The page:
Homeschooling involves the full support of both parents. The stay at home parent will be monitoring the actual education of the homeschool students, but the earning parent is just as important. If either one is not in favor of homeschooling the children, it will lead to a very dysfunctional family. When the parents are unable to present a united front to the children on this main issue, they undermine each other’s authority.  The children go through a lot of upheaval and it can all be quite a strain. Emotionally and financially the situation will be a mess. So unless both mother and father are excited about the idea of homeschooling, don’t venture into it.

Finances and Hidden Costs

At first glance it may seem that teaching your children at home is a cheaper option than putting them through regular school. Incorrect. If you homeschool your children, one parent will be giving up their job to stay at home with the kids. Survival is not easy on a single middle class salary. If you have financial obligations such as mortgages, elder care, or even medical conditions, homeschooling may not be a good idea. The extra income from the second parent working is not a luxury in these cases, it is a necessity. Better to let the children go to school. Also the study material and other resources that you need to invest in while homeschooling can turn out to prove rather expensive. Can you afford it? Take a good look at finances before making the decision.

Temperament of the Homeschool Teacher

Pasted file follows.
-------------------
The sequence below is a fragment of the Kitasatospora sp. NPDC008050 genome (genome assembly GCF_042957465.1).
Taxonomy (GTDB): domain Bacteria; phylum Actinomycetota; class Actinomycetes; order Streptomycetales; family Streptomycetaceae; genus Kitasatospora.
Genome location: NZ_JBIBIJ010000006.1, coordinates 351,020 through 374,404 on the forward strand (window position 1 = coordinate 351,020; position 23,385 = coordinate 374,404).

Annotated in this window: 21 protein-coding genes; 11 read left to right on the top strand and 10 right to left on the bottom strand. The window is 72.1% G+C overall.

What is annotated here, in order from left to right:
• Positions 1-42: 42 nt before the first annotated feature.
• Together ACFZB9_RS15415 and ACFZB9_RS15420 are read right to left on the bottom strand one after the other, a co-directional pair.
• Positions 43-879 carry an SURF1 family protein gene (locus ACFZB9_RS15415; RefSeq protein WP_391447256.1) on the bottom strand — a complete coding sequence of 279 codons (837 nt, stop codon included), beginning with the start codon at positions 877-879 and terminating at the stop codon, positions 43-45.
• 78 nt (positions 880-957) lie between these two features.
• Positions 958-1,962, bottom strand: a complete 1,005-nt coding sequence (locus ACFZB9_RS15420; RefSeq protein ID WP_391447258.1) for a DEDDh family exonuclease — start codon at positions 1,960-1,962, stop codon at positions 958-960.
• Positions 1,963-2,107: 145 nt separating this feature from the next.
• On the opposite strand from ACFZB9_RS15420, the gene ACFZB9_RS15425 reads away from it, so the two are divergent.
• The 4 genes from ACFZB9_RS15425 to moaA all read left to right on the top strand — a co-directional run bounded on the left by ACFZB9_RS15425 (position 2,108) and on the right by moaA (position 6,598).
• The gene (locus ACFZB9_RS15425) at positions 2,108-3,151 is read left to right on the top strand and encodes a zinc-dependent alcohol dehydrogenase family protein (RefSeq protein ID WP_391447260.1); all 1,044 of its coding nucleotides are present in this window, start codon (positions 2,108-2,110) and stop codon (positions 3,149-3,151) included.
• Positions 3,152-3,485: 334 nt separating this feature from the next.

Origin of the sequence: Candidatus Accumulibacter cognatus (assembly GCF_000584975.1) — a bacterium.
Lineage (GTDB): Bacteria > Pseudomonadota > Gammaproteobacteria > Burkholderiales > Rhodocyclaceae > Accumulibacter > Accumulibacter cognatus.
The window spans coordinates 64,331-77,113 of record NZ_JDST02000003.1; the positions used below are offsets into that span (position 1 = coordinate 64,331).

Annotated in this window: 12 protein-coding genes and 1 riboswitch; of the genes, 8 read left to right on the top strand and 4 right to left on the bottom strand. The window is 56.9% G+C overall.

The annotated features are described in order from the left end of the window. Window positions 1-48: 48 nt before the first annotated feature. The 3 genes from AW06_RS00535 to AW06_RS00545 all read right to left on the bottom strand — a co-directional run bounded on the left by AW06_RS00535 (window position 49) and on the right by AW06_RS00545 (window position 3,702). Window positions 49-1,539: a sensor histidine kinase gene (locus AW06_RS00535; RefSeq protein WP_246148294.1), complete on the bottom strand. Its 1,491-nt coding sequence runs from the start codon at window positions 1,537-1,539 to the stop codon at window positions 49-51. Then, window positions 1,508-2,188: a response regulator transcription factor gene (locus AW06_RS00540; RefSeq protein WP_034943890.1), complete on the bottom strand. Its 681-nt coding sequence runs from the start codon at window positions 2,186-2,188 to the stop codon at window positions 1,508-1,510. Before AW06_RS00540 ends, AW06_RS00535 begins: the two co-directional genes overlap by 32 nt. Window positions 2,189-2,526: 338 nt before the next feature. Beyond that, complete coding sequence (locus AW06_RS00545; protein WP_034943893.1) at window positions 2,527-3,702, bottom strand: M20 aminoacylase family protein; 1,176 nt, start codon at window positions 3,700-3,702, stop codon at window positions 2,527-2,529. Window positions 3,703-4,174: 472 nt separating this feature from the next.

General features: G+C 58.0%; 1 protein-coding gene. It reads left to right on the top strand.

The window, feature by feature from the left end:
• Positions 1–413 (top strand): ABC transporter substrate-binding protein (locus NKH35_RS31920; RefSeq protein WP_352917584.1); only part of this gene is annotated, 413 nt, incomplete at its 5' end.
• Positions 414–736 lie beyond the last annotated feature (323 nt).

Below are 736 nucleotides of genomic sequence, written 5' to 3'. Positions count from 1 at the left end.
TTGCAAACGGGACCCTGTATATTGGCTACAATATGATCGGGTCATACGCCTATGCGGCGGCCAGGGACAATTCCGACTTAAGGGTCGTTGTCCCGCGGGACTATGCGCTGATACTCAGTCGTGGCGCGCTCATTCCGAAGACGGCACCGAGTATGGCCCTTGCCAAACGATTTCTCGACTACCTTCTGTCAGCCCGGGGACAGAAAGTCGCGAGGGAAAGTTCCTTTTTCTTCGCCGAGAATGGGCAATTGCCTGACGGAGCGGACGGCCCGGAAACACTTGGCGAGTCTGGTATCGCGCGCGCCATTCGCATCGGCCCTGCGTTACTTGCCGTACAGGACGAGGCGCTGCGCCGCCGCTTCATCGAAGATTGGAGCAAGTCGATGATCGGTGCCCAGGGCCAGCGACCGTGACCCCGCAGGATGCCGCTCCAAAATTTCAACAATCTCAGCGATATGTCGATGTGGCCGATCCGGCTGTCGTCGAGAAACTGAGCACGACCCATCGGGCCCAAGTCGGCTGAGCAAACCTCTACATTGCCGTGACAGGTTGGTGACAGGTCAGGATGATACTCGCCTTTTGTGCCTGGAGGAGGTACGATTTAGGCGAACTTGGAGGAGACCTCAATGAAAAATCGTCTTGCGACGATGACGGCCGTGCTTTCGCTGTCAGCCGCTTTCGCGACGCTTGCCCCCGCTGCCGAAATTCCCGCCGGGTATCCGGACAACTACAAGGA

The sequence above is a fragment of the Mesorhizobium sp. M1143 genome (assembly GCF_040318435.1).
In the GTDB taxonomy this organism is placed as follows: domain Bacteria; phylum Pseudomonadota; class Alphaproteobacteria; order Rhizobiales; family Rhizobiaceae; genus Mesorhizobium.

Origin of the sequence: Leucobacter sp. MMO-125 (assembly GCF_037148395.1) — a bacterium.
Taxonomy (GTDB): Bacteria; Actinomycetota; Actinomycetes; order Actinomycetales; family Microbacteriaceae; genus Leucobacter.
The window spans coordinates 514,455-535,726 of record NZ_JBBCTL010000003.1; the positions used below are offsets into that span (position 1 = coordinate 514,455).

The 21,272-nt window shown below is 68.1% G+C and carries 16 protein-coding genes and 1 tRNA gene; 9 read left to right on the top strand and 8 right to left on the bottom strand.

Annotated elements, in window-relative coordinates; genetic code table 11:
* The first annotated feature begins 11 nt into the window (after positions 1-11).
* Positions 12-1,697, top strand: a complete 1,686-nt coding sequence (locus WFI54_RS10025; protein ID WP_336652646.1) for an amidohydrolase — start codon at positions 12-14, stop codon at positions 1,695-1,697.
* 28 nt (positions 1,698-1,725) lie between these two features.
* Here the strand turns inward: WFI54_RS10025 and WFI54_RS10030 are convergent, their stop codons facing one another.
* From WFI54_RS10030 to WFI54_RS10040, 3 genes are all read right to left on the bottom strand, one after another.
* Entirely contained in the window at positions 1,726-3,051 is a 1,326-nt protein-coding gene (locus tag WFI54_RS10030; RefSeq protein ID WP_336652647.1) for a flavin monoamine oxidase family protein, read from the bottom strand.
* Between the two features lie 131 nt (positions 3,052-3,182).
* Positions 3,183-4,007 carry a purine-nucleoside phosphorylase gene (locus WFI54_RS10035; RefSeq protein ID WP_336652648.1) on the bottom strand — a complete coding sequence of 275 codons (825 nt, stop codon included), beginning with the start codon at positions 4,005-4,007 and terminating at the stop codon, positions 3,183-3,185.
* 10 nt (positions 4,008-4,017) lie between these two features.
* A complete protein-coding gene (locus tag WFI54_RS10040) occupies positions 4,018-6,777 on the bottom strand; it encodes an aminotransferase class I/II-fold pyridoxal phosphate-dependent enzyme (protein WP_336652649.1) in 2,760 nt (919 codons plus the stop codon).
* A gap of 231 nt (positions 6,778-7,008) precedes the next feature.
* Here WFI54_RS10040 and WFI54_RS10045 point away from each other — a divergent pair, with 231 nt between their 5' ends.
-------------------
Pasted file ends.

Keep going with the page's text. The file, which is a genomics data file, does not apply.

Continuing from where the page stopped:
Basic nature of a person can not be changed. If you are a patient person who will plan with meticulous detail about the lessons and activities that your homeschool student needs to cover during an academic year, you are off to a good start. However if you think that you will simply buy a homeschool curriculum and let your children study while you supervise them from a distance, just don’t think about the option to homeschool. A homeschool teacher has to be involved in every aspect of their student’s lives. If you lack the patience and tenacity to do so, this is not meant for your family.

A college education is expensive. Most parents save for years so that their children can experience one. Financial aid is always welcome at this stage in the student’s life and a number of them will apply for scholarships that they are eligible for. How about if your child is homeschooled? Do homeschool students get scholarships? Yes they do.

What Types of Scholarships are There?

There are need based scholarships which are usually awarded by the government to students from the financially weak sections of society. Then there are merit based scholarships which are earned by students based on the marks that they have scored. These scholarships can be bestowed by the school, the state, private institutions, or organizations. Student specific scholarships are created for individuals who meet a specific set of criterion, such as those with specific disabilities, or religious affiliations, or students of particular ethnicity and even students of military parents. Then there are career specific scholarships that may be awarded by leading corporate companies in a specific industry, for students who are studying to join that industry. These can be in healthcare, engineering, or even teaching.